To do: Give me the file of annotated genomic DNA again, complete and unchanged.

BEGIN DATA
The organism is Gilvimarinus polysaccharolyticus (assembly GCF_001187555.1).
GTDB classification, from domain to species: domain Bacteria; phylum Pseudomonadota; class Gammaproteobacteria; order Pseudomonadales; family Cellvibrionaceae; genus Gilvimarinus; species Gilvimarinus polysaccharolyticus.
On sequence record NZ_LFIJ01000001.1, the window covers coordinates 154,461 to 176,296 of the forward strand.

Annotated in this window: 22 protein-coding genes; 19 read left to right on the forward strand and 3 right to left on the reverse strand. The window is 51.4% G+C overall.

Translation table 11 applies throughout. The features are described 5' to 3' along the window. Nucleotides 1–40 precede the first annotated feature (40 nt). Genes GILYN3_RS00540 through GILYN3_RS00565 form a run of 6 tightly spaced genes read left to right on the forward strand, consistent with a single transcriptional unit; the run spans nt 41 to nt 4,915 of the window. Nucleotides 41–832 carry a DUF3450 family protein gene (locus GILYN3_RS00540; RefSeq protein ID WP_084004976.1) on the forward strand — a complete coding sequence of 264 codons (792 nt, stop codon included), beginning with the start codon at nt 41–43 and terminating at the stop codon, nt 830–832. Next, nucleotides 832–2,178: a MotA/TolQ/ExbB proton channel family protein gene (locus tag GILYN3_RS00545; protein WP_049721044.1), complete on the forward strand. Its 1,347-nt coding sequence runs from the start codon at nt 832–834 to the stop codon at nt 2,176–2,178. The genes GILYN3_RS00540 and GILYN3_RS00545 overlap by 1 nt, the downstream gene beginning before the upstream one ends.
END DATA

The organism is Gilvimarinus polysaccharolyticus (assembly GCF_001187555.1).
GTDB classification, from domain to species: domain Bacteria; phylum Pseudomonadota; class Gammaproteobacteria; order Pseudomonadales; family Cellvibrionaceae; genus Gilvimarinus; species Gilvimarinus polysaccharolyticus.
On sequence record NZ_LFIJ01000001.1, the window covers coordinates 154,461 to 176,296 of the forward strand.

Annotated in this window: 22 protein-coding genes; 19 read left to right on the forward strand and 3 right to left on the reverse strand. The window is 51.4% G+C overall.

Translation table 11 applies throughout. The features are described 5' to 3' along the window. Nucleotides 1–40 precede the first annotated feature (40 nt). Genes GILYN3_RS00540 through GILYN3_RS00565 form a run of 6 tightly spaced genes read left to right on the forward strand, consistent with a single transcriptional unit; the run spans nt 41 to nt 4,915 of the window. Nucleotides 41–832 carry a DUF3450 family protein gene (locus GILYN3_RS00540; RefSeq protein ID WP_084004976.1) on the forward strand — a complete coding sequence of 264 codons (792 nt, stop codon included), beginning with the start codon at nt 41–43 and terminating at the stop codon, nt 830–832. Next, nucleotides 832–2,178: a MotA/TolQ/ExbB proton channel family protein gene (locus tag GILYN3_RS00545; protein WP_049721044.1), complete on the forward strand. Its 1,347-nt coding sequence runs from the start codon at nt 832–834 to the stop codon at nt 2,176–2,178. The genes GILYN3_RS00540 and GILYN3_RS00545 overlap by 1 nt, the downstream gene beginning before the upstream one ends.